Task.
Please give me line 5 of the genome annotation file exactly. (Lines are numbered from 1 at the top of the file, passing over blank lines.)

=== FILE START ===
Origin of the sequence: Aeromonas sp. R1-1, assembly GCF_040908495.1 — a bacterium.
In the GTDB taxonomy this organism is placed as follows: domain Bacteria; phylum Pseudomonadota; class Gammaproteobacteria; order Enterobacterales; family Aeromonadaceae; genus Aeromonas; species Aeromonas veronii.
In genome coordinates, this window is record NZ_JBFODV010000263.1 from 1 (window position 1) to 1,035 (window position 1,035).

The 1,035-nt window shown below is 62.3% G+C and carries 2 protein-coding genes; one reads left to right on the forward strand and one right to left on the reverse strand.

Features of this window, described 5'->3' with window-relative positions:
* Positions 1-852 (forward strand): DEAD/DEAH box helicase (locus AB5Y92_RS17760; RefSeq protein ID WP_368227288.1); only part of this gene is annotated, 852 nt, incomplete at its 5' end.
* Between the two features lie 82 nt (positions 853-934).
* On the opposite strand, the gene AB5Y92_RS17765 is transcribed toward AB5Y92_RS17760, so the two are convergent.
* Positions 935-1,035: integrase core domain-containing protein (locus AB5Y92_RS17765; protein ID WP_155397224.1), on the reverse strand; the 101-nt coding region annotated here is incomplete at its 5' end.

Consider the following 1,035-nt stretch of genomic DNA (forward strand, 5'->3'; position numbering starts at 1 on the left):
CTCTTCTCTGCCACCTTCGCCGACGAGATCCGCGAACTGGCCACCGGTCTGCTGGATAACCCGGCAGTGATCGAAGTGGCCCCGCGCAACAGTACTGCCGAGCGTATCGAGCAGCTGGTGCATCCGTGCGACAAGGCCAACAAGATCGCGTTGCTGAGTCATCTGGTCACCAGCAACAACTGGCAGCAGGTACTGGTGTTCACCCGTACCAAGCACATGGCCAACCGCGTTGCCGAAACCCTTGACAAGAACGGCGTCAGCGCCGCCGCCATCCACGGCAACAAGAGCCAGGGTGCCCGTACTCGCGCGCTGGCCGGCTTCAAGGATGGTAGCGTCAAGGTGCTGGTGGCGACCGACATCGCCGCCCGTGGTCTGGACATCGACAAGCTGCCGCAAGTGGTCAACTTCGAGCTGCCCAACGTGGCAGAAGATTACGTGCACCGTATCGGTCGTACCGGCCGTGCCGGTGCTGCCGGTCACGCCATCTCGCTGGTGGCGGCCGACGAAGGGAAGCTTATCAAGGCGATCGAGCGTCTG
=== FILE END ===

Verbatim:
Features of this window, described 5'->3' with window-relative positions: